HARTFORD, Conn. (AP) - A man who shot two adults and a 9-year-old girl to death in 2006 is expected to be sentenced to die by lethal injection, with the judge potentially delivering Connecticut’s last execution order since the state has abolished capital punishment for future crimes.
Richard Roszkowski, 49, will learn his fate in Bridgeport Superior Court on Thursday, where a jury in March recommended the death penalty. He would become the 11th man on Connecticut’s death row.
The case has included a number of twists including an unsuccessful attempt by the Polish government in December to block the penalty phase. Polish officials called for a life prison sentence instead, saying Roszkowski is a dual citizen and there is no death penalty in Poland. Roszkowski’s parents were Polish.
Connecticut Gov. Dannel P. Malloy and the legislature repealed the death penalty for future murders effective April 25, 2012.
Roszkowski was convicted in 2009 of capital felony and murder for gunning down his 39-year-old ex-girlfriend, Holly Flannery, her 9-year-old daughter, Kylie, and 38-year-old Thomas Gaudet on a Bridgeport street. Police said Roszkowski stalked Flannery after she broke up with him and falsely believed she and Gaudet were romantically involved.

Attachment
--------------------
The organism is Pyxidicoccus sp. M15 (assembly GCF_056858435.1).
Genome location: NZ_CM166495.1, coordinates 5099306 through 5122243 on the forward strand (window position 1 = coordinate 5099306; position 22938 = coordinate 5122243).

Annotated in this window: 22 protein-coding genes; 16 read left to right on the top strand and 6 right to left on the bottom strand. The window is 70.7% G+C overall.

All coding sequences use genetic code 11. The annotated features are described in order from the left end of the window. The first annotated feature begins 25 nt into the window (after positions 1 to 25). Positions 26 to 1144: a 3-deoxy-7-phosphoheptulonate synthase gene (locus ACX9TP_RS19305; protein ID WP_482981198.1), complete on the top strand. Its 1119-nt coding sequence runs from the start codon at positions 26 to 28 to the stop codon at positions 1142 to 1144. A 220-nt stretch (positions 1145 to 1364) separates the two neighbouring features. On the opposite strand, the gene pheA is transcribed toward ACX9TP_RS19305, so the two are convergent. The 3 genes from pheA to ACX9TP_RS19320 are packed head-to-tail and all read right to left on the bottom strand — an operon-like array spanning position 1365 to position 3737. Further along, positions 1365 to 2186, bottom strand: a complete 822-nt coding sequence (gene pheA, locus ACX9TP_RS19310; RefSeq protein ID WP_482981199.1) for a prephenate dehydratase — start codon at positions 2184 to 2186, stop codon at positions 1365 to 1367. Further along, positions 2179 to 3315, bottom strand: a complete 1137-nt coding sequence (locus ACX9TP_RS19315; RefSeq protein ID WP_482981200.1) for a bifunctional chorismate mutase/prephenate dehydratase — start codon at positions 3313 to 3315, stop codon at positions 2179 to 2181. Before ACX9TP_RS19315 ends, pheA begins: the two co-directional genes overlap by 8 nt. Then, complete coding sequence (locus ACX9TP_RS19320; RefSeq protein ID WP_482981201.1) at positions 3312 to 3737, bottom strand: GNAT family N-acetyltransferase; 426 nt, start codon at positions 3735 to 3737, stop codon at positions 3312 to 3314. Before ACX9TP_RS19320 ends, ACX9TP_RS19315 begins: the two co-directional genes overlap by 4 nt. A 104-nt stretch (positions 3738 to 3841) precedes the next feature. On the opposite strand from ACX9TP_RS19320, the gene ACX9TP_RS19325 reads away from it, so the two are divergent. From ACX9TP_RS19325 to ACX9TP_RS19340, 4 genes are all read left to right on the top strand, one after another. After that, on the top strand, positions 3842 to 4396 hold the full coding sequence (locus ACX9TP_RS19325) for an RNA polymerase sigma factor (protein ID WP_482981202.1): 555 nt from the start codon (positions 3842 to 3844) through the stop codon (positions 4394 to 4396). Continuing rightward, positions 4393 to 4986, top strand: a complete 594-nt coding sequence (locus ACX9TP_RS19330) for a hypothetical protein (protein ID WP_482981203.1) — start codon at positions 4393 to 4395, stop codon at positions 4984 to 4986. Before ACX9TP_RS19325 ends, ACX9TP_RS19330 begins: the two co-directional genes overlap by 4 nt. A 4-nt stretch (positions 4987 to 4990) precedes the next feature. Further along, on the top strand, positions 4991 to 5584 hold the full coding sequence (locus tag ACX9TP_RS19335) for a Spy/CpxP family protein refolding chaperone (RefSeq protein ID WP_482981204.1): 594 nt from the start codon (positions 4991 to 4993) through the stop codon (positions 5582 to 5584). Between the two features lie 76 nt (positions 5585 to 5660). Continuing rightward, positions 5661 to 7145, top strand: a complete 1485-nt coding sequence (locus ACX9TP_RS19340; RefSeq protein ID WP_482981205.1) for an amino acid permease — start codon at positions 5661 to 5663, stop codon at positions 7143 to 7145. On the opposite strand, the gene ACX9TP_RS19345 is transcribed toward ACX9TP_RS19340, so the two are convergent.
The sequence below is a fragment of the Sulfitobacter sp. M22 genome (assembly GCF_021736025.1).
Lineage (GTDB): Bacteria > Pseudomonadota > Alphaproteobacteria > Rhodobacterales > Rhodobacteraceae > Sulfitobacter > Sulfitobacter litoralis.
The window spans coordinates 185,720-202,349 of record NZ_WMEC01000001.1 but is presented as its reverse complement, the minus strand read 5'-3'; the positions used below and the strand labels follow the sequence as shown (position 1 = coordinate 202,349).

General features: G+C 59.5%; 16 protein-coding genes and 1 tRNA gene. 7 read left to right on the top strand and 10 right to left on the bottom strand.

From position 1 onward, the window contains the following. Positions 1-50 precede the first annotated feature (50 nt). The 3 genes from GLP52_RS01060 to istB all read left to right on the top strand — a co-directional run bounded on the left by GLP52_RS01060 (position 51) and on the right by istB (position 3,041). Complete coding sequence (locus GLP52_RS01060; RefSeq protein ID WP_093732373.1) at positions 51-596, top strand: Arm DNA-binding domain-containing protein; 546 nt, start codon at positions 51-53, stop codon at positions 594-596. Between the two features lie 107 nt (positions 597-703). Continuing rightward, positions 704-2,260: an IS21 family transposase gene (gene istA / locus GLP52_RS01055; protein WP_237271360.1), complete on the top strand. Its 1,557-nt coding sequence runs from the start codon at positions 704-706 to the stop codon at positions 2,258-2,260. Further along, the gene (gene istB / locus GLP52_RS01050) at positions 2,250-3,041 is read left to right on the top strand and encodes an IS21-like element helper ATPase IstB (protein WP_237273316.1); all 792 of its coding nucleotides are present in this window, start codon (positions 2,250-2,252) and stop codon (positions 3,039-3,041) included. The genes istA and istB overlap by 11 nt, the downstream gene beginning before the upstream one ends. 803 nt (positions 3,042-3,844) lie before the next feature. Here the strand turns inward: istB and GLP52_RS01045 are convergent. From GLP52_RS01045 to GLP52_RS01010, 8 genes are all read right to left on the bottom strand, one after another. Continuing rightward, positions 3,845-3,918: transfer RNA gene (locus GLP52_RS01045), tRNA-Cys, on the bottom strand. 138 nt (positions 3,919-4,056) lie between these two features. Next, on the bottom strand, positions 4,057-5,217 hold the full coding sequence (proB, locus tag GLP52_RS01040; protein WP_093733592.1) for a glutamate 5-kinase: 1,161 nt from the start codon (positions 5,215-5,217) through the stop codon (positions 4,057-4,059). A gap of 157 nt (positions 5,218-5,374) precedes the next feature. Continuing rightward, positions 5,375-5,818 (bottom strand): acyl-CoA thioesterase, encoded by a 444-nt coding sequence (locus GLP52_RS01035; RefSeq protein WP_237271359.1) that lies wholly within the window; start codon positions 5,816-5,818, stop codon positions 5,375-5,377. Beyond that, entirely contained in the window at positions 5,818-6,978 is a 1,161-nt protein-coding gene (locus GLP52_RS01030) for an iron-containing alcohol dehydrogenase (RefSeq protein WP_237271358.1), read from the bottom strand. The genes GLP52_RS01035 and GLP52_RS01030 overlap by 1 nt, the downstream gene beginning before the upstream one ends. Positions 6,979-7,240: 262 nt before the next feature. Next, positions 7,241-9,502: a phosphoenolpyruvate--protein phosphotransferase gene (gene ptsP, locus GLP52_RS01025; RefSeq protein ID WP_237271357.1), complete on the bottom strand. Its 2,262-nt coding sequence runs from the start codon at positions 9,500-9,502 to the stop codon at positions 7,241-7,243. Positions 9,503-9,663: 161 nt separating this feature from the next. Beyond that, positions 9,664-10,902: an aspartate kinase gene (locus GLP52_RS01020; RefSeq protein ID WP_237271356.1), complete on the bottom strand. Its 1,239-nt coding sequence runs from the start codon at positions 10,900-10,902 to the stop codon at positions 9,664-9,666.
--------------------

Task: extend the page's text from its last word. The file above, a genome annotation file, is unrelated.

The 2009 jury decided Roszkowski should be put to death, but a judge overturned the sentence because of an error made during jury instructions and ordered a new penalty phase that began in January.
Roszkowski’s public defender, Michael Courtney, and prosecutor C. Robert Satti Jr. declined to comment on the case before Thursday’s sentencing.
Courtney and fellow public defender Corrie-Ann Mainville have been fighting the imposition of the death penalty. Among their arguments is that Roszkowski never should have been found competent to stand trial because he has a severe mental illness - paranoid delusion disorder. They also argue that imposing the death penalty on Roszkowski after the death penalty repeal would violate his constitutional rights.
Relatives of the victims are expected to speak during the sentencing about how the killings affected them.
Connecticut’s Supreme Court is now deciding whether the death penalty repeal violates the constitutional rights of current death row inmates who still face execution and whether it should apply to them as well.
Those questions come in the appeal of another convicted murderer, Eduardo Santiago. His death sentence was overturned by the state’s highest court in 2012 and a new penalty phase was ordered last year when the state Supreme Court found the trial judge had wrongly withheld key evidence from the jury. If Santiago loses his appeal, then he could become the final person to face the possibility of the state death penalty. The federal government still has capital punishment.
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